Although it would be funny to see one try, it's quite obvious that an elephant would not be able to stand on a plant without crushing it to death. Flowers are brittle and precious, as are the butterflies that feed on them. They have to be delicate in their approach in order to just take what is needed and move on, leaving no trace.

7. They get their color from two different sources.

Photo: Alain Picard / Flickr / CC BY-ND 2.0 | Photo: Alain Picard / Flickr / CC BY-ND 2.0

Ordinary color comes from normal chemicals that absorb some wavelengths of light and reflect others. An example of this is chlorophyll, which colors plants green. It soaks up the blue and red colors, but not the green, which is what you see when it bounces back to your eye.

Structural color is where things get more interesting. This is dependent on the specific structure of the individual butterflies' wings. The color can shift as the observer moves, an effect known as iridescence. You can also see this shimmery effect when looking through soap bubbles. It occurs when light passes through a transparent, multi-layered surface and is reflected more than once. The multiple reflections intensify the colors. This gives butterflies their trademark glittery beauty.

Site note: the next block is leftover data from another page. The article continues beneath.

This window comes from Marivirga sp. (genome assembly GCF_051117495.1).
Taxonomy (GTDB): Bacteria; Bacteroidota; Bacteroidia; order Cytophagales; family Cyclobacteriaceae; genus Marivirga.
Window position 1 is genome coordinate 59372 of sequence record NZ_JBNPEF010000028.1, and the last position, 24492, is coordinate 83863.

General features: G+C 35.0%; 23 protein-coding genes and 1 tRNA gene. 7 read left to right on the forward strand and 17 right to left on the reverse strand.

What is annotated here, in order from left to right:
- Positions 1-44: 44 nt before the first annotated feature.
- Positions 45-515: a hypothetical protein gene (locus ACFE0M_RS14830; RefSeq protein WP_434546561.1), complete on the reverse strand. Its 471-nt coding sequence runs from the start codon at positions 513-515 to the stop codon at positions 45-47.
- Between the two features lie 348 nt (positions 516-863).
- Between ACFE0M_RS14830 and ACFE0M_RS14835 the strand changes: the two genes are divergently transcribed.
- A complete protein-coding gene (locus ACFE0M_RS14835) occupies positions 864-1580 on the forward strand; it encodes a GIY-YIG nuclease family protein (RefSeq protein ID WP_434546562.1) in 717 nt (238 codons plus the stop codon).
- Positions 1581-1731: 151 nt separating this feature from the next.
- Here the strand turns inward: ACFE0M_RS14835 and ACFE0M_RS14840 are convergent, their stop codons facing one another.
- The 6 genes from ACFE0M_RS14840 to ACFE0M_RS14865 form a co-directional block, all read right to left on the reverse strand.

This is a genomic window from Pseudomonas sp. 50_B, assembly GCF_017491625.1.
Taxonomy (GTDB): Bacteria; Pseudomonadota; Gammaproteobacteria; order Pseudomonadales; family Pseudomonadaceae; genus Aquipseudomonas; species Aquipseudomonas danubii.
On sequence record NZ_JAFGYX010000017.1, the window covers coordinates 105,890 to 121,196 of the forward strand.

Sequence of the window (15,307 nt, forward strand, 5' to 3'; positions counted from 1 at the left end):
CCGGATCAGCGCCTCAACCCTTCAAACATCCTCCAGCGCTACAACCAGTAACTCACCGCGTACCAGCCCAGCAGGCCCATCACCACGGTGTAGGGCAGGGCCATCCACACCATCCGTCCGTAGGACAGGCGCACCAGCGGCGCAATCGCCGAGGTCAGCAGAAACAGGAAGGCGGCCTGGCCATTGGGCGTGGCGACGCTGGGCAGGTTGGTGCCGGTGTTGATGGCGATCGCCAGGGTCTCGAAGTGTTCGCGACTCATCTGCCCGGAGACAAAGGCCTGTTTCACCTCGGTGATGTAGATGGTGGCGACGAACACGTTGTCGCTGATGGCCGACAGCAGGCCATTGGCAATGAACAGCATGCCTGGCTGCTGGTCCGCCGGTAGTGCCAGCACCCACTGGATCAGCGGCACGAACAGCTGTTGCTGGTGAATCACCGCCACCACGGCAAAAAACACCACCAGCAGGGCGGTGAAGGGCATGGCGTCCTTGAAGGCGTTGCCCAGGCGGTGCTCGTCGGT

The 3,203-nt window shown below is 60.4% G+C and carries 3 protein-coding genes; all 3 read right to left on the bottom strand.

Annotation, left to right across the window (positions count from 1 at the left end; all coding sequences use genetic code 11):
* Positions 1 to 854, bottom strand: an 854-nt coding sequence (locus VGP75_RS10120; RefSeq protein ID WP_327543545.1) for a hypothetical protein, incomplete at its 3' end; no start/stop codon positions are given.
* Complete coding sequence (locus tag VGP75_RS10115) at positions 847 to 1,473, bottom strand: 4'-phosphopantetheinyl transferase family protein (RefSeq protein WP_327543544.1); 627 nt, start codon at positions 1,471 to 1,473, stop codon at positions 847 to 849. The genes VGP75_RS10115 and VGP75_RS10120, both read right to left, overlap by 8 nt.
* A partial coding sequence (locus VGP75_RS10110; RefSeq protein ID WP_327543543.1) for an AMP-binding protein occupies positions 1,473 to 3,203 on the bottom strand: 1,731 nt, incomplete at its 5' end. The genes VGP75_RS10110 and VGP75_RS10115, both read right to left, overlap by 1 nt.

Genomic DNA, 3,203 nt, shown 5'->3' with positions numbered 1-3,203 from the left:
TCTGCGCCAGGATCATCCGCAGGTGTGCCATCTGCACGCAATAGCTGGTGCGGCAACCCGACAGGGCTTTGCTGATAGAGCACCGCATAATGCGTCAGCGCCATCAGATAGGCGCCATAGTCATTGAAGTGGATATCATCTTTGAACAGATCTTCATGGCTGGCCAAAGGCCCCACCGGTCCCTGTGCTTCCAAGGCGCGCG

8. Their wings are actually transparent.

Photo: Eddy Van 3000 / Flickr / CC BY-SA 2.0 | Photo: Eddy Van 3000 / Flickr / CC BY-SA 2.0

Butterfly wings are covered in thousands of microscopic scales that are split into two to three layers. Each of these scales has multiple layers that are separated by air. Due to iridescence, the more layers the wings have for light to pass through, the more times the light is reflected. The combination of all of these reflections is what causes the intense colors that you see in various species.